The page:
Using Qgis but buildings not all downloading

I am using Qgis to download buildings and data for an area that includes the city of Tampa. But only a portion of the buildings are downloaded. Also, in QGis, it looks like like many of the buildings aren’t selectable. Anyone else run into this situation?

I don’t have to use Qgis, so if there’s an easy alternative method to download data for a large area, that would be great. I don’t know python or other programming languages, so I really need a simple workflow.

Downloading data - OpenStreetMap Wiki - especially Planet.osm - OpenStreetMap Wiki

You can also ask whoever made this QGIS plugin (or ask QGIS authors if that is core functionality) why it is not working as expected.

You don’t say how you are downloading data into QGIS. Is this using the QuickOSM Plugin or something else? Which version of QGIS are you using? What are your expectations of OSM building coverage in the area?

FWIW I normally run queries in Overpass-turbo directly and save these as Geojson for loading into QGIS. If I am regularly querying the same dataset I will load that into PostGIS using osm2pgsql and query it with SQL.


I’m using the QuickOSM Plugin. I was successful in downloading the data into QGIS. But I couldn’t download the entire jurisdiction at one time. Had to break it into two smaller areas. I’m now having challenges exporting the layer. When I export it to a shape file, I’m losing the attribute data. So, I having to trouble shoot that. Ultimately, I want to import the building footprints and heights into ESRI CityEngine to create a 3D model of the city. I can download small areas directly from OSM and import into CityEngine, but then I have to stitch together the individual files. I was looking for a simpler and faster solution.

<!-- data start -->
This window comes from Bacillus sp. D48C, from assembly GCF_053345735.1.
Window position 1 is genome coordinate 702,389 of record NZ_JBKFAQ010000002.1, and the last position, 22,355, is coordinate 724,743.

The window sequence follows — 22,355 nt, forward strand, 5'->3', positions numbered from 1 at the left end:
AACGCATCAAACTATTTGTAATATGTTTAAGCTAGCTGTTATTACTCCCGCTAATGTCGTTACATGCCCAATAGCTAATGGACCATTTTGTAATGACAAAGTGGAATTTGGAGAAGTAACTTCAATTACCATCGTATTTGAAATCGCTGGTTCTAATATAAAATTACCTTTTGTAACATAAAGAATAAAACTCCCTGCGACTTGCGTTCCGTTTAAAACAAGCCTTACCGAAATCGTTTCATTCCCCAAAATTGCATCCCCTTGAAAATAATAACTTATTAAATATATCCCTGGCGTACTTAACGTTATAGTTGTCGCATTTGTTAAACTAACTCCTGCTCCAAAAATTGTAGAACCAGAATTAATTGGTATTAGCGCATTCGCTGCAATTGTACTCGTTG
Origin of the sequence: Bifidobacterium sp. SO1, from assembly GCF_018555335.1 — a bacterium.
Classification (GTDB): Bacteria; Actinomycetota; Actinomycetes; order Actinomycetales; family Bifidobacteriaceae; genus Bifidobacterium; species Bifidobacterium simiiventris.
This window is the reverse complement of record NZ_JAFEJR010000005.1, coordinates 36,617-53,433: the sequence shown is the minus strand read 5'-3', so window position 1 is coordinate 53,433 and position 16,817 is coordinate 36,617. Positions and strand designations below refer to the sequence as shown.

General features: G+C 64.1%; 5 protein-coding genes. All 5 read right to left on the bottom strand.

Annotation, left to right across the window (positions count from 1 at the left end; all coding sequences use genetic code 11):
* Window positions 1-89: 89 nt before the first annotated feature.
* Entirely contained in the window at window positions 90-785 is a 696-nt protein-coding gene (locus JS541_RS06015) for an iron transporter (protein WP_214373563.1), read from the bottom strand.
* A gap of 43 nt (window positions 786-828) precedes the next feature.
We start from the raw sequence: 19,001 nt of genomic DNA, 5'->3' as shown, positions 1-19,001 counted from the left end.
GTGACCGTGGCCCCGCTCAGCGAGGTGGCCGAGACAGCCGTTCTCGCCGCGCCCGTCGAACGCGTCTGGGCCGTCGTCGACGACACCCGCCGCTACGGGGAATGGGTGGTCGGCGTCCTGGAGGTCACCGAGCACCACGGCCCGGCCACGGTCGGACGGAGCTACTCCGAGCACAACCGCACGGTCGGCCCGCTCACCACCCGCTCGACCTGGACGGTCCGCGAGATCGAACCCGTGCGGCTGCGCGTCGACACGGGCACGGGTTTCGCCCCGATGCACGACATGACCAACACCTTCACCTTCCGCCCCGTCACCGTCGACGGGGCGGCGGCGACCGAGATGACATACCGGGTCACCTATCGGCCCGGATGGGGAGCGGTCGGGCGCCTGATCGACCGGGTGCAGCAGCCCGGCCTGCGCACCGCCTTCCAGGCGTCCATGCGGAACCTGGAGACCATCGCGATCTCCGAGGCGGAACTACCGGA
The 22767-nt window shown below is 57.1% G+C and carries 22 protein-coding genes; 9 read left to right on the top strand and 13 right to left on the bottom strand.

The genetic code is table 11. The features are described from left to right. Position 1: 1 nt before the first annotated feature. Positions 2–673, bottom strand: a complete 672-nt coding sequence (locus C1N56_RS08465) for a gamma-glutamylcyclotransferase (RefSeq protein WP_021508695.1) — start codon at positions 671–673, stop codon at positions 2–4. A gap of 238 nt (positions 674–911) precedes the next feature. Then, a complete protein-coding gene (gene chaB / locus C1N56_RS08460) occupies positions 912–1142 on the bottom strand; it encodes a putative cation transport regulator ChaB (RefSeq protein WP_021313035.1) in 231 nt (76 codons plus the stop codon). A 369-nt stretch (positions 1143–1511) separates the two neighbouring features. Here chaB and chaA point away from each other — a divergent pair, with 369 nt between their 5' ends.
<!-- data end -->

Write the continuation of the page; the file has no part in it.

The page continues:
@RSGMapper the total data for Overpass is around 90 Mbyte (it crashed my browser). This is basically probably too large for a single query in QuickOSM. The main issue is that with very large extracts there is no simple way to get areas pre-assembled (Overpass-turbo does this client side).

If you have a PostGIS database I would recommend that approach. You can download a complete extract of a given bounding box from BBBike, e.g., Tampa area, in a variety of formats. If a .pbf file is uploaded to PostGIS using osm2pgsql you can pull down the building data with an SQL query which provides precisely the attributes you want, which can then readily be saved as a .shp file.

Alternatively you can also use the BBBike site to download data in a Shapefile format. This is lightly attributed, but further attributes can be added by using an overpass query to deliver those attributes in a .csv format. This can be read into QGIS as a delimited text layer without geometry and then joined to the Shapefile layer of building geometries to create a format which can then be saved with both desired attributes and geometries.

There are a couple of minor issues to be aware of which may need a bit of manual intervention: some objects in the shapefile seem to have incorrect geometries; the osm_id field in the shapefile might not be unique across nodes, ways & relations (very unlikely to clash).

One other thing the values in the height tag look to be in feet not metres which is what unqualified values should be. You may also need to cast them from strings to numbers.

ESRI CityEngine seems to support OSM XML format. You could download the data directly from overpass turbo using Export → raw data directly from Overpass API. This will allow you to download the data right to a file, instead of trying to display it in a browser window, which will only crash your browser.

A starting point for a query with buildings as way / relations only could be: overpass turbo

Import OSM (OpenStreetMap)—ArcGIS CityEngine Resources | Documentation

Thanks a lot for the info. I’ll give it a try.

Thank you. I’ve not used Overpass before, but I’ll figure it out. You’ve pointed me in the right direction. I appreciate your help. Have a great weekend.